RANGOON, Burma – The military junta in Burma, also known as Myanmar, kept a French navy ship laden with aid waiting outside its maritime border on Saturday, and showed off neatly laid out state relief camps to diplomats.
The stage-managed tour appeared aimed at countering global criticism of the junta's failure to provide for survivors of Cyclone Nargis, which left at least 134,000 people dead or missing.
The junta flew 60 diplomats and U.N. officials in helicopters to three places in the Irrawaddy delta where camps, aid and survivors were put on display. The diplomats were not swayed.
"It was a show," Shari Villarosa, the top U.S. diplomat in Burma, told The Associated Press by telephone after returning to Yangon. "That's what they wanted us to see."
Meanwhile, a French navy ship that arrived Saturday off Burma's shores loaded with food, medication and fresh water was given the now familiar red light, a response that France's U.N. ambassador, Jean-Maurice Ripert, called "nonsense."
"We have small boats which could allow us to go through the delta to most of the regions where no one has accessed yet," he said a day earlier at U.N. headquarters. "We have small helicopters to drop food, and we have doctors."
The USS Essex, an amphibious assault ship, and its battle group have been waiting to join in the relief effort as well. U.S. Marine flights from their makeshift headquarters in Utapao, Thailand, continued Saturday — bringing the total to 500,000 pounds of aid delivered — but negotiations to allow helicopters to fly directly to the disaster zone were stalled.
Britain's prime minister accused authorities in Burma of behaving inhumanely by preventing foreign aid from reaching victims, and said the country's regime cares more about its own survival than the welfare of its people.
"This is inhuman," Gordon Brown told the British Broadcasting Corp. in his strongest criticism yet of Burma's authoritarian government.
Brown said a natural disaster "is being made into a man-made catastrophe by the negligence, the neglect and the inhuman treatment of the Burmese people by a regime that is failing to act and to allow the international community to do what it wants to do."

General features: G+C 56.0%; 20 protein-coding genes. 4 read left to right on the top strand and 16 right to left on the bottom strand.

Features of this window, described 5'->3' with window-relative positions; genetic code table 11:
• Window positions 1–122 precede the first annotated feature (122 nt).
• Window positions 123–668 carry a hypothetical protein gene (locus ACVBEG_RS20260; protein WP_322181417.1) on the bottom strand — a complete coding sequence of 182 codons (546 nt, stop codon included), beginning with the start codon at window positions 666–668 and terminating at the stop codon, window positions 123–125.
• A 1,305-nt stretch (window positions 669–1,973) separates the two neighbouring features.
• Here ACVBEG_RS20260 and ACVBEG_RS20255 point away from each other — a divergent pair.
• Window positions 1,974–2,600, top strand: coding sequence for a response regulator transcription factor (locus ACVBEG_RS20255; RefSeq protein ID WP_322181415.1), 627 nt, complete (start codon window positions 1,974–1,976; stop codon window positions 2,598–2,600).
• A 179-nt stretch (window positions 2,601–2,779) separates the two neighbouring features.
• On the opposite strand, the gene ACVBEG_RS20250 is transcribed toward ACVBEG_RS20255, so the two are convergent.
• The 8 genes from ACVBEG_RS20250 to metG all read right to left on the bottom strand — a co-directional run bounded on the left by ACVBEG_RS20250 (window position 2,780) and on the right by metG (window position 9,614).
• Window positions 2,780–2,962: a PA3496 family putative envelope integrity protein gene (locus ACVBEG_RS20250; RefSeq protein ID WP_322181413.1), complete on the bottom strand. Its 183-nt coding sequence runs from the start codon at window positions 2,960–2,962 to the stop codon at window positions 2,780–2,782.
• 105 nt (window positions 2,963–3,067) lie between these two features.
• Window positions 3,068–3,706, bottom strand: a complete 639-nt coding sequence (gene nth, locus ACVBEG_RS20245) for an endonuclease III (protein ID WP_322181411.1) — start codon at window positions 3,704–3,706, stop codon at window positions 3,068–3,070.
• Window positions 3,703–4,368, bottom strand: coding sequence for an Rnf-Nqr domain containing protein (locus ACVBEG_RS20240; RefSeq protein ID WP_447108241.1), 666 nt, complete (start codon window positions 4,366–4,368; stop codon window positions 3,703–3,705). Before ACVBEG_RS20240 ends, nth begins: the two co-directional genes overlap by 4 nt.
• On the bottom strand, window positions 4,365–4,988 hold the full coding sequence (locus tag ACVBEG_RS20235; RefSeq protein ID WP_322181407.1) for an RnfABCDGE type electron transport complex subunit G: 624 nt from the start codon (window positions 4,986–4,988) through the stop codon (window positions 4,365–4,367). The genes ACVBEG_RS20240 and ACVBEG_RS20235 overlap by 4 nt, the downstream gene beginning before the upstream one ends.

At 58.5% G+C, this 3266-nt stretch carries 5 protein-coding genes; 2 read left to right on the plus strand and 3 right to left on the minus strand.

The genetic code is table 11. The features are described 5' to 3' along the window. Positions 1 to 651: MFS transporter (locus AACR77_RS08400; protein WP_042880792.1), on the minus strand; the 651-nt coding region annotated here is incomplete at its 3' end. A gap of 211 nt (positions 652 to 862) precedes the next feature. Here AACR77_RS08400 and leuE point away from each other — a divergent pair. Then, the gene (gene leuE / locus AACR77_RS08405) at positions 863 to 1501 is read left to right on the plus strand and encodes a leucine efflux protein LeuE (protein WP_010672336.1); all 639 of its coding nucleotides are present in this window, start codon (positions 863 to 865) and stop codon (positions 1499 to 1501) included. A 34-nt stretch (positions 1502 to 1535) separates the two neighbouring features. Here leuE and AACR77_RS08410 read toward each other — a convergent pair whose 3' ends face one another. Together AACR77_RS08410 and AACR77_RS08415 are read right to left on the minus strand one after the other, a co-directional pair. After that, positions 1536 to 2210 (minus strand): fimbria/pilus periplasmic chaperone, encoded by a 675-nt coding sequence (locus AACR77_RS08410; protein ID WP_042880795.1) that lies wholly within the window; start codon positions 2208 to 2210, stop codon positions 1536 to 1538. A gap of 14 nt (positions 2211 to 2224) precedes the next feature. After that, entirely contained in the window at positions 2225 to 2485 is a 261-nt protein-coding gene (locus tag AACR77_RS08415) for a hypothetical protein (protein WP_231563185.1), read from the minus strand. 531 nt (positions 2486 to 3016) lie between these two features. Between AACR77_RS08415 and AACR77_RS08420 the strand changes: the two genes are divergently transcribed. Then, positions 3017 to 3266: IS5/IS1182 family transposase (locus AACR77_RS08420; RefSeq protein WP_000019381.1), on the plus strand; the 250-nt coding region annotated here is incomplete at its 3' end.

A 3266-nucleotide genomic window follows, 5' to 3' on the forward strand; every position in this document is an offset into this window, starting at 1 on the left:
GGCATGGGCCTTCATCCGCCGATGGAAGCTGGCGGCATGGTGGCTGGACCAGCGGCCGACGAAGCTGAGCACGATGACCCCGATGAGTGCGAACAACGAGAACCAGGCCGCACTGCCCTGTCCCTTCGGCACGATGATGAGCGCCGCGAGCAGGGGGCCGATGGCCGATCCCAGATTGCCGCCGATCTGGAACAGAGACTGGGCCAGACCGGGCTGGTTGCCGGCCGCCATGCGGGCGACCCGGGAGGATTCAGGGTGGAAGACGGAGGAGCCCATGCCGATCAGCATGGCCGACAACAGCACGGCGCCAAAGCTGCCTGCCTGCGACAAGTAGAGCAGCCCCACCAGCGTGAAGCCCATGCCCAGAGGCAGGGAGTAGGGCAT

Burma's media, which has repeatedly broadcast footage of generals reassuring refugees calmly sitting in clean tents, announced Friday that the death toll from Cyclone Nargis had nearly doubled to 78,000 with about 56,000 missing.
Aid groups say even those estimates are low.
According to the international Red Cross, the death toll alone is probably about 128,000, with many more deaths possible from disease and starvation unless help gets quickly to some 2.5 million survivors of the disaster.
But seeing that help gets to the victims is not the first priority of Burma's rulers. The military, which took power in a 1962 coup, says all aid must be delivered to the government for distribution and has barred foreigners from leaving Yangon, putting up a security cordon around the country's main city.
Burma has been slightly more open to aid from its neighbors.
It has accepted Thai and Indian medical teams, which arrived in Yangon on Saturday. The 32-member Thai team was expected to travel to the delta in the coming days, said Dr. Surachet Satitniramai, director of Thailand's National Medical Emergency Services Institute.
The Indian team consists of 50 doctors and paramedics from the Army Medical Corp., said Indian Air Force spokesman Wing Cmdr. Manish Gandhi. He could not immediately say if they will be allowed to go to the delta.
With the monsoon season coming, Burma was bracing for a long haul ahead.
Though patches of hot sun broke through Saturday, heavy rains since the cyclone have hampered relief efforts. Despite the overabundance of water in the flooded delta, shortages of water that is fresh enough to drink grew more severe by the day.
Access to regular supplies of safe drinking water and proper sanitation is essential for preventing waterborne diseases like cholera. Malaria and dengue fever outbreaks also will be a major concern in the coming weeks after mosquitoes have time to breed in the stagnant water.
In one town, tired and hungry refugees stood in the baking sun beside flooded rice paddies, demolished monasteries and thatched huts awaiting food and water. With the arrival of each vehicle carrying precious supplies, they jumped with excitement and surged ahead to get a share.
They were among the lucky ones — aid was actually coming.
"The further you go, the worse the situation," said an overwhelmed doctor in the town of Twante, just southwest of the country's largest city, Yangon, helping a locally organized relief effort there.
"Near Yangon, people are getting a lot of help and it's still bad," said the doctor, who refused to give her name for fear of being punished by the regime. "In the remote delta villages, we don't even want to imagine."